4. I try to keep chicken on hand for soup–either shredded and frozen or canned. I’m not a big fan of canned chicken, but since I can get a good price on it at Costco, it’s great to have on hand for times when we are out of frozen chicken. Also, I might add Vicks and Mucinex to the meds list. We needed these when the flu hit the week before Christmas. And tissues—–plenty of tissues!

  5. Kleenex! Nasal spray, decongestant, Mucinex, Nyquil. And apple juice.

  6. Aconitum napellus (Aconite), take a first sign of cold or sore throat; N-Acetyl Cysteine, (3000 to 6000 mg/day ) for sinus and chest congestion, hepar sulphuris calcareum, (Hepar Sulph) for those who can take sulfur.

  7. Charice L. says:

    Umcka by Nature’s Way (homeopathic), either the cold formula or the cold/flu combination (frequently on sale at Sprouts). Start taking it the instant you feel something coming on; it will shorten the duration of the illness and reduce the ugly symptoms. My littles prefer the cherry flavor and there is absolutely no resistance to taking it (unlike the pain relievers/fever reducers). It’s kept our illnesses from going south to the point where antibiotics are needed.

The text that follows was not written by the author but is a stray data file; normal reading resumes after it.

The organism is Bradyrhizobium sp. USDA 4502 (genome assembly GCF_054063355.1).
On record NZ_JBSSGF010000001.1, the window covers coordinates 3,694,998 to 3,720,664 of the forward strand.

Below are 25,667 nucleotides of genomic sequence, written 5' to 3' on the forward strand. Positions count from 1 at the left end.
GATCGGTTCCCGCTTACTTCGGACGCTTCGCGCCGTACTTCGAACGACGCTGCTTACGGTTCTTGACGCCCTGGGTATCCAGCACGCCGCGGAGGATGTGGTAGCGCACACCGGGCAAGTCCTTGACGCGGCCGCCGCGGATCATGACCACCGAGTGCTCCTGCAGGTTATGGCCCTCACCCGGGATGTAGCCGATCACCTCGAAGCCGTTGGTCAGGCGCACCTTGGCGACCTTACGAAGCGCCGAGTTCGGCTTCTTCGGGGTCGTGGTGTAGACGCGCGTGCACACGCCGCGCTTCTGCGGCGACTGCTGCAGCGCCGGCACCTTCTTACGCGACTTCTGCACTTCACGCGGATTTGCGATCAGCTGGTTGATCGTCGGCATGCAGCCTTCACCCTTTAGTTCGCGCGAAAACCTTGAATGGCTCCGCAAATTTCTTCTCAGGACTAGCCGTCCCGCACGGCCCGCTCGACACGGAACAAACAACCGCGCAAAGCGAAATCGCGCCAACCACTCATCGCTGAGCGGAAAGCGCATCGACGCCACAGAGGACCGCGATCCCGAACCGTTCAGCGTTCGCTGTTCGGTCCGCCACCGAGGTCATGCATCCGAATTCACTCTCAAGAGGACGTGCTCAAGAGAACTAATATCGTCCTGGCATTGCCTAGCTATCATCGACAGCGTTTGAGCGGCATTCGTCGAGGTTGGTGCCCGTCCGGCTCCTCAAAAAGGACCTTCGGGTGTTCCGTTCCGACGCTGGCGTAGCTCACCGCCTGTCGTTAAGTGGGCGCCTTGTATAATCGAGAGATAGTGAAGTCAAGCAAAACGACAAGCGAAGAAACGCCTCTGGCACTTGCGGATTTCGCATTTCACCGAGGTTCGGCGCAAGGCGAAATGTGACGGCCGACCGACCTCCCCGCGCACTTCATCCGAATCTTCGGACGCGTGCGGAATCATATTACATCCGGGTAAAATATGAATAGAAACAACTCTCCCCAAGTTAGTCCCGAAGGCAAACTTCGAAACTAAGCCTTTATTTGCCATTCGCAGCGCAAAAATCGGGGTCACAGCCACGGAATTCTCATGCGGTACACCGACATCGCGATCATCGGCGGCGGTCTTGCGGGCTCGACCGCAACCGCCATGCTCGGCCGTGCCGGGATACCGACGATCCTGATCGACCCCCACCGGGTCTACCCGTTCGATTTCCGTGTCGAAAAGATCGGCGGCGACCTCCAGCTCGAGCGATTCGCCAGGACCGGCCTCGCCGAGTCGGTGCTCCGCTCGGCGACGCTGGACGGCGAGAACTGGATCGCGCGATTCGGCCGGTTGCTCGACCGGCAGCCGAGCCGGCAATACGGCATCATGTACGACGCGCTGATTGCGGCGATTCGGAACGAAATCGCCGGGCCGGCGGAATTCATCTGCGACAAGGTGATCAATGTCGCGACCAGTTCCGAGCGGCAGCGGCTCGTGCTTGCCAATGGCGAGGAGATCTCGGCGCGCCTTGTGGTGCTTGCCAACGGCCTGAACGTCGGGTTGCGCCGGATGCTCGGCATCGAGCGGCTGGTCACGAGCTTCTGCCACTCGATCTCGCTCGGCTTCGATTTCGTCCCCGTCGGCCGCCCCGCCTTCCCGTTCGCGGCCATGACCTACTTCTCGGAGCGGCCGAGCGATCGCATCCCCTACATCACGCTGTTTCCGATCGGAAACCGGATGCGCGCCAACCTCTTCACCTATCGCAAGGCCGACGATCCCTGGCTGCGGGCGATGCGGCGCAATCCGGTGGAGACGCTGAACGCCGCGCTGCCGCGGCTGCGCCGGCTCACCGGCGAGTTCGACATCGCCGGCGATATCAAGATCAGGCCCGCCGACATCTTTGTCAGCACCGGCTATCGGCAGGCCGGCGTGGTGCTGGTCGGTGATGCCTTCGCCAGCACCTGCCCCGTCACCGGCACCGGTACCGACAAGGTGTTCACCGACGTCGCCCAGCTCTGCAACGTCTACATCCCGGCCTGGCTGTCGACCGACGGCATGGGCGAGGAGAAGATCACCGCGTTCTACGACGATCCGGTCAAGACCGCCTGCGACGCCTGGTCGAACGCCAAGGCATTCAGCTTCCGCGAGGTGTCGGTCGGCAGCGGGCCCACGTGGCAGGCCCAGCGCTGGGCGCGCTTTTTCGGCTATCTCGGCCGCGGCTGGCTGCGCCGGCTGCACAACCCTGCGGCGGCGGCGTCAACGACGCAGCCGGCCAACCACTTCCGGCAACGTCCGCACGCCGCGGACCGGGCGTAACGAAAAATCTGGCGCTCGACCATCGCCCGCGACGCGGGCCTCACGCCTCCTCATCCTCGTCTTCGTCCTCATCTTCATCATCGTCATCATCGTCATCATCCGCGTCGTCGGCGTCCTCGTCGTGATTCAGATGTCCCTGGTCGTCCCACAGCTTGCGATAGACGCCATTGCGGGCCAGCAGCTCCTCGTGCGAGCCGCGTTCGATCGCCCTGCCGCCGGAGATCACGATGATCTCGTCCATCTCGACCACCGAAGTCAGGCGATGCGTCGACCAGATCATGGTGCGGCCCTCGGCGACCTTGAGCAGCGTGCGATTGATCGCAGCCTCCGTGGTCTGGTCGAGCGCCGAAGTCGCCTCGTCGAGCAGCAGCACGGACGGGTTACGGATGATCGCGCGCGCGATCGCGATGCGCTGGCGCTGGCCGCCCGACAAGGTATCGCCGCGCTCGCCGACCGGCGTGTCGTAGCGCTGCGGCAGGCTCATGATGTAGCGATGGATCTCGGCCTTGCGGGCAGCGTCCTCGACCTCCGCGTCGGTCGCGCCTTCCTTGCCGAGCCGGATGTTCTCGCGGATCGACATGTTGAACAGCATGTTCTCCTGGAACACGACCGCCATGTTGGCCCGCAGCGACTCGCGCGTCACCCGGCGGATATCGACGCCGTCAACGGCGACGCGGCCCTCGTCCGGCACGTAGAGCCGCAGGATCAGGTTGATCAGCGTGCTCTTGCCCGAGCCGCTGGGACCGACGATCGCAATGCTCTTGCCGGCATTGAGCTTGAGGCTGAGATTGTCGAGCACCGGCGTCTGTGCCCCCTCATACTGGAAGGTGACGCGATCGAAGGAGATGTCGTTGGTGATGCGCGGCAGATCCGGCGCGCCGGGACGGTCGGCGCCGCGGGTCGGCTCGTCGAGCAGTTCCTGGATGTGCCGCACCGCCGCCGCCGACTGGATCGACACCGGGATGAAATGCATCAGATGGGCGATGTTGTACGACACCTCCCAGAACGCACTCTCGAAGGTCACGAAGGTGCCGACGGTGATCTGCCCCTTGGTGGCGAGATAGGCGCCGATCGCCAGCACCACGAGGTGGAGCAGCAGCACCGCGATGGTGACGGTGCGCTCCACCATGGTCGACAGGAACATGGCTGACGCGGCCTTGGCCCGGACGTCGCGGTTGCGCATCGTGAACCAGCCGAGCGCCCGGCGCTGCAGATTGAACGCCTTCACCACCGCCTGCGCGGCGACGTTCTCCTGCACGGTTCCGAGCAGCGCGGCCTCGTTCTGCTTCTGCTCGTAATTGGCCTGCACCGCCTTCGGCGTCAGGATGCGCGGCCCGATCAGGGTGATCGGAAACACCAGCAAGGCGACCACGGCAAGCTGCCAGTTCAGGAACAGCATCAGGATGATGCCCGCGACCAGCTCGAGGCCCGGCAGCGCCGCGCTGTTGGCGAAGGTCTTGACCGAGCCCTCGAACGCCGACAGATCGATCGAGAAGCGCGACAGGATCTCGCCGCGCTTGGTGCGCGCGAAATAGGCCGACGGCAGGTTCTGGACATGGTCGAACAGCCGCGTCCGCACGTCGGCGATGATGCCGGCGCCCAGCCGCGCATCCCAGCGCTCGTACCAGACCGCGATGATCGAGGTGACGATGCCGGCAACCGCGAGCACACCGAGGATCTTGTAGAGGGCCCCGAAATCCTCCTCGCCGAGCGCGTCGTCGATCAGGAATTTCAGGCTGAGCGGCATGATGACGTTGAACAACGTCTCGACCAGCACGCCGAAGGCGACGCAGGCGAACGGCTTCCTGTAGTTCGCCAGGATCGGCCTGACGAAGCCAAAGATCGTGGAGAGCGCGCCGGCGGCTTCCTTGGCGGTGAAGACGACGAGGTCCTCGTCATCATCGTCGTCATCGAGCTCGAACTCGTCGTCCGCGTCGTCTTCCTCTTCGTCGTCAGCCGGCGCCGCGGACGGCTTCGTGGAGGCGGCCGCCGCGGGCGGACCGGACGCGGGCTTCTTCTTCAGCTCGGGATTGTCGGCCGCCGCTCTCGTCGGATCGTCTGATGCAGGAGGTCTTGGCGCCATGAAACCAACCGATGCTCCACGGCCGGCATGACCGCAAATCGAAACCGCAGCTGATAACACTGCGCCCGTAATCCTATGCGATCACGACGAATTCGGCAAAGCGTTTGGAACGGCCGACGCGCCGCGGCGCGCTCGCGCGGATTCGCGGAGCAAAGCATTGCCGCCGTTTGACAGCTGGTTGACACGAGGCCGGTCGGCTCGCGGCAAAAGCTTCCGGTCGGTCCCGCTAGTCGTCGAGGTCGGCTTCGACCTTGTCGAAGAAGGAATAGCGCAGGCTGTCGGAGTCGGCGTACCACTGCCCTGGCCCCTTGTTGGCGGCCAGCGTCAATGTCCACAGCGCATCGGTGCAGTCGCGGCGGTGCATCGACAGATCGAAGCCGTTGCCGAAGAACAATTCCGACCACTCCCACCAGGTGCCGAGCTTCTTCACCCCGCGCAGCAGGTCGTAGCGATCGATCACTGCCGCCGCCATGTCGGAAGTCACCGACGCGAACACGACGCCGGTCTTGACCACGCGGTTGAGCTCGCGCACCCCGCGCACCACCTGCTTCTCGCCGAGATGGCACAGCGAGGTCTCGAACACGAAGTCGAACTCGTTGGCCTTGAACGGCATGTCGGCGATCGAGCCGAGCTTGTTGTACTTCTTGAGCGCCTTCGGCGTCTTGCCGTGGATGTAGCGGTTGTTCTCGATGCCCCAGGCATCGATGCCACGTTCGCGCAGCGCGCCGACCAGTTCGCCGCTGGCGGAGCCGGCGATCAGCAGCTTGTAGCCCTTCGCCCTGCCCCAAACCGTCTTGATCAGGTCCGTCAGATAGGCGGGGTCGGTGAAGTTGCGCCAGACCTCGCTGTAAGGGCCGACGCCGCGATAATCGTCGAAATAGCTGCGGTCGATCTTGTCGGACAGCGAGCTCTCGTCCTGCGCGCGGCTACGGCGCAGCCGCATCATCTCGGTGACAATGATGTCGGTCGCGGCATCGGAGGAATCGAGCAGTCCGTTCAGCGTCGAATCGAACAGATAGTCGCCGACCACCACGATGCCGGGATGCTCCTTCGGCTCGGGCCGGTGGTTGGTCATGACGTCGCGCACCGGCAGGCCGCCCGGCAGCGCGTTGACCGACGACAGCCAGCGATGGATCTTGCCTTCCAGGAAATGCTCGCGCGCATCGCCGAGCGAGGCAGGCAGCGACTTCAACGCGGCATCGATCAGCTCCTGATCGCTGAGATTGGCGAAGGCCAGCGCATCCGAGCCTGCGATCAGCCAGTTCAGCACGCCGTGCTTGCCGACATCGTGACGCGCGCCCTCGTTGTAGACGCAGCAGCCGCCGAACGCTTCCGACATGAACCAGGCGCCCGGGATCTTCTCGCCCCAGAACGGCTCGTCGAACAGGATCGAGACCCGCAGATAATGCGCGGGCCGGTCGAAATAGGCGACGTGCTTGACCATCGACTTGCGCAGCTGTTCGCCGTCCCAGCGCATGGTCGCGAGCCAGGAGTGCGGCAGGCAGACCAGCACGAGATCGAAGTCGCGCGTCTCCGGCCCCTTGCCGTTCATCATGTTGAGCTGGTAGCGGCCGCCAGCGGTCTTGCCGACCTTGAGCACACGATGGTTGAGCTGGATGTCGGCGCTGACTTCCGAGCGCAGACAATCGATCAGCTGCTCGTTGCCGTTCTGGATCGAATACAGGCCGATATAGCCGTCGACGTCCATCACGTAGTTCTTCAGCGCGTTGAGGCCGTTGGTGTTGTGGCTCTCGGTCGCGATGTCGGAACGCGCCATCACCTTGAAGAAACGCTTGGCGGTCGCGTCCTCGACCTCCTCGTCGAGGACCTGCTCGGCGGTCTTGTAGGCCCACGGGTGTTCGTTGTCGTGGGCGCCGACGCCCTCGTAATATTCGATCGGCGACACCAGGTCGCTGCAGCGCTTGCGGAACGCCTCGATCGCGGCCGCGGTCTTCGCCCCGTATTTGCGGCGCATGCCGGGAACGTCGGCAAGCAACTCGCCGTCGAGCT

8. Tissues, definitely :0) Hope your family is feeling better. Flu is going around the workplace right now .

  9. I did this a few weeks ago after I thought we had been exposed to the flu, we stayed healthy, but now when the next bug comes we don’t need to rush to the store. I included some homeopathic stuff that is for the flu and coconut water, along with soup, juice, crackers and popsicles. I just have to add that I love your blog, I find the way you approach healthy eating encouraging and reasonable, and I don’t leave it feeling guilty that I am not doing enough. Thanks for sharing your life with us!

    • No guilt! That’s not allowed. I’m figuring it all out right alongside you all. (I wish my family liked coconut water….)

      Thanks for taking the time to say such sweet things. I appreciate it!